37. Lindau, C.W. and Hossner, L.R. 1981. Substrate characterization of an experimental marsh and three natural marshes. Soil Science Society of America Proceedings 45: 1171–1176.Google Scholar
  38. Lopez, G.R. and Levinton, J.S. 1987. Ecology of deposit feeding animals in marine environments. The Quarterly Review of Biology 62: 235–260.Google Scholar
  39. Marinucci, A.C. 1982. Trophic importance of Spartina alterniflora production and decomposition to the marsh-estuarine system. Biological Conservation 22: 35–58.Google Scholar
  40. Marsh, A.G. and Tenore, K.R. 1990. The role of nutrition in regulating the population dynamics of opportunistic surface deposit feeders in a mesohaline community. Limnology and Oceanography 35: 710–724.Google Scholar
  41. Minello, T.J. and Zimmerman, R.J. 1992. Utilization of natural transplanted Texas salt marshes by fish and decapod crustaceans. Marine Ecology Progress Series 90: 273–285.Google Scholar
  42. Minello, T.J., Zimmerman, R.J. and Medina, R. 1994. The importance of edge for natant macrofauna in a created salt marsh. Wetlands 14: 184–198.Google Scholar
  43. Mitsch, W.J. and Gosselink, J.G. 1993. Wetlands. Van Nostrand Reinhold, New York.Google Scholar
  44. Moy, L.D. and Levin, L.A. 1991. Are Spartina marshes a replaceable resource? A functional approach to evaluation of marsh creation efforts. Estuaries 14: 1–16.Google Scholar
  45. Nyman, J.A., DeLaune, R.D., Roberts, H.H. and Patrick, W.H., Jr. 1993. Relationship between vegetation and soil formation in a rapidly submerging coastal marsh. Marine Ecology Progress Series 96: 269–279.Google Scholar
  46. Osgood, D.T. and Zieman, J.C. 1993. Factors controlling aboveground Spartina alterniflora (smooth cordgrass) tissue element composition and production in different-age barrier island marshes. Estuaries 16: 815–826.Google Scholar
  47. Poach, M.E. and Faulkner, S.P. 1998. Soil phosphorus characteristics of created and natural wetlands in the Atchafalaya Delta, LA. Estuarine, Coastal and Shelf Science 46: 195–203.Google Scholar
  48. Ponnamperuma, F.N. 1972. The chemistry of submerged soils. Advances in Agronomy 24: 29–96.Google Scholar
  49. Posey, M., T. Alphin and Powell, C. 1997. Plant and infaunal communities associated with a created marsh. Estuaries 20: 42–47.Google Scholar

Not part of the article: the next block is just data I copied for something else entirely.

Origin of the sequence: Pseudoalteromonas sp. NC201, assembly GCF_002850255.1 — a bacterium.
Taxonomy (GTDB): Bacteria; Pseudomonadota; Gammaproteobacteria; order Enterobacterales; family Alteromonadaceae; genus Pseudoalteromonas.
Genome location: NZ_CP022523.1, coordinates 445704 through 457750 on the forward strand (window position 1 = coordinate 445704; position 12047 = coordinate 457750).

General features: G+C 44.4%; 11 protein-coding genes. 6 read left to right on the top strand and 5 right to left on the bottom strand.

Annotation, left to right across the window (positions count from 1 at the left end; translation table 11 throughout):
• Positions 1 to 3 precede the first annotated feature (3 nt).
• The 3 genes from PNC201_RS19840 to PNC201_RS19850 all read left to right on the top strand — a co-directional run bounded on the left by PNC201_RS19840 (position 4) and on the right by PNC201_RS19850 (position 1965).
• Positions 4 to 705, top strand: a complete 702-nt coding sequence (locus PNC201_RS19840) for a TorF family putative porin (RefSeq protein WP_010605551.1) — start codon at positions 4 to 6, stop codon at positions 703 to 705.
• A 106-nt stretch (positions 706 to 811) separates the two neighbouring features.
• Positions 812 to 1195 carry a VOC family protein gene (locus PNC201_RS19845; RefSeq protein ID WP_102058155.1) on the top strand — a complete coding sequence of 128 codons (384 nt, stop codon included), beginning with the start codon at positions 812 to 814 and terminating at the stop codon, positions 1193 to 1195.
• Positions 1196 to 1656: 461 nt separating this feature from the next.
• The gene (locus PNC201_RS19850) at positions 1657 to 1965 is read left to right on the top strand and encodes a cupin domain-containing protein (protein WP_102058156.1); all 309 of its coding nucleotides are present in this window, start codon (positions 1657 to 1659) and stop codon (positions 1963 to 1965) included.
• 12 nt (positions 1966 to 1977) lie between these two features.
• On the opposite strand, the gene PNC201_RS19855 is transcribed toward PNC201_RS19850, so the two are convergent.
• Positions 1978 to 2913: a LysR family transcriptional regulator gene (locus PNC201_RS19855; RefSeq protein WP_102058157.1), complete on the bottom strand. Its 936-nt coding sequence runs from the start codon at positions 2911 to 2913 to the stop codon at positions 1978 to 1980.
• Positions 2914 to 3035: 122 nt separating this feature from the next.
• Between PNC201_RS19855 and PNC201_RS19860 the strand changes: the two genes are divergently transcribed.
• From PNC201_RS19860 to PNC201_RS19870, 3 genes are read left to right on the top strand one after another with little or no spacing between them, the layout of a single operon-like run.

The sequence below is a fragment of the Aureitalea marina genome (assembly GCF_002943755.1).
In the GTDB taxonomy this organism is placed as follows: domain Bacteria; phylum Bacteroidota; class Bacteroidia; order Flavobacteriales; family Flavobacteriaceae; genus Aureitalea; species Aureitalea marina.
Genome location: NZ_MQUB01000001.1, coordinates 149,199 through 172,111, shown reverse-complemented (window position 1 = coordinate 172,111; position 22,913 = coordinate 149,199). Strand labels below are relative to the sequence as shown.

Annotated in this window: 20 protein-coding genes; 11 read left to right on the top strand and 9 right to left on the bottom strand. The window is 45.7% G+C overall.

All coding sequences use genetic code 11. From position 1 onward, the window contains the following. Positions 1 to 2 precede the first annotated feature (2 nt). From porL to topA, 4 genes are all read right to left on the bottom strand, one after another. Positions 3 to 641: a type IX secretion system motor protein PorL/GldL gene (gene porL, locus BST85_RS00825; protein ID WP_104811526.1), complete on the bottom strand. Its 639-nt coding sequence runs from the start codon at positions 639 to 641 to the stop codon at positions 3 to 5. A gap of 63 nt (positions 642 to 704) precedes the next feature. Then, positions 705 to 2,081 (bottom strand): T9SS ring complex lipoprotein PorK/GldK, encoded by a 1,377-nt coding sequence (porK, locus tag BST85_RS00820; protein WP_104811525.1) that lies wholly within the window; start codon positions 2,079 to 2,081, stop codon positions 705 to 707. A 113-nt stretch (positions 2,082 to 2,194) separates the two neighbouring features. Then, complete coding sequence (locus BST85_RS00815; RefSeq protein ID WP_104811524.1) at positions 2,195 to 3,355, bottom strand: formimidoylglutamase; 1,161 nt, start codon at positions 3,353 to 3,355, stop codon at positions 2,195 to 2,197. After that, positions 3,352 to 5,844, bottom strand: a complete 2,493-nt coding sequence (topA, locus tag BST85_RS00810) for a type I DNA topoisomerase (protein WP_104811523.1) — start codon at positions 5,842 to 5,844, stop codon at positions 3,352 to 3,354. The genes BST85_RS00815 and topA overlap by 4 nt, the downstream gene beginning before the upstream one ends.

50. Race, M.S. and Christie, D.R. 1982. Coastal zone development: mitigation, marsh creation and decision making. Environmental Management 6: 317–328.Google Scholar
  51. Rader, D.N. 1984. Salt marsh benthic invertebrates: small-scale patterns of distribution and abundance. Estuaries 7: 413–420.Google Scholar
  52. Redfield, A.C. 1972. Development of a New England salt marsh. Ecological Monographs 42: 201–237.Google Scholar
  53. Sacco, J.N, Seneca, E.D. and Wentworth, T. 1994. Infaunal community development of artificially established salt marshes in North Carolina. Estuaries 17: 489–500.Google Scholar
  54. Sarda, R., Foreman, K. and Valiela, I. 1995 Macroinfauna of a southern New England salt marsh: seasonal dynamics and production. Marine Biology 121: 431–445.Google Scholar
  55. Scatolini, S.R. and Zedler, J.B. 1996. Epibenthic invertebrates of natural and constructed salt marshes of San Diego Bay. Wetlands 16: 24–37.Google Scholar
  56. Schlesinger, W.H. 1991. Biogeochemistry: an analysis of global change. Academic Press, New York.Google Scholar
  57. Seneca, E.D. and Broome, S.W. 1992. Restoring tidal marshes in North Carolina and France. In: Thayer, W.G. (ed.), Restoring the Nation's Marine Environment. pp. 53–78. Maryland Sea Grant College, College Park, Maryland.Google Scholar
  58. Smith, K.K., Good, R.E. and Good, N.F. 1979. Production dynamics for above and belowground components of a New Jersey Spartina alterniflora tidal marsh. Estuarine and Coastal Marine Science 9: 189–201.Google Scholar
  59. Sullivan, M.J. and Daiber, F.C. 1974. Response in production of cordgrass, Spartina alterniflora, to inorganic nitrogen and phosphorus fertilizer. Chesapeake Science 15: 121–123.Google Scholar
  60. Valiela, I and Teal, J.M. 1975. Nutrient limitation in salt marsh vegetation. In: Reimold, R.J. and Queen, W.H. (eds.), Ecology of Halophytes. pp. 547–563. Academic Press, New York.Google Scholar
  61. Valiela, I., Teal, J.M. and N.Y. Persson. 1976. Production and dynamics of experimentally enriched salt marsh vegetation: belowground biomass. Limnology and Oceanography 21: 245–252.Google Scholar
  62. Warren, R.S. and Niering, W.A. 1993. Vegetation change on a northeast tidal marsh: interaction of sea-level rise and marsh accretion. Ecology 74: 96–103.Google Scholar
  63. Zedler, J.B. 1992. Restoring cordgrass marshes in southern California. In: Thayer, G.W. (ed.), Restoring the Nation's Marine Environment. pp. 7–52. Maryland Sea Grant College, College Park, Maryland.Google Scholar

Copyright information

© Kluwer Academic Publishers 2000

Authors and Affiliations

  • C. Craft
    • 1
  1. 1.School of Public and Environmental AffairsIndiana UniversityBloomingtonU.S.A.

Personalised recommendations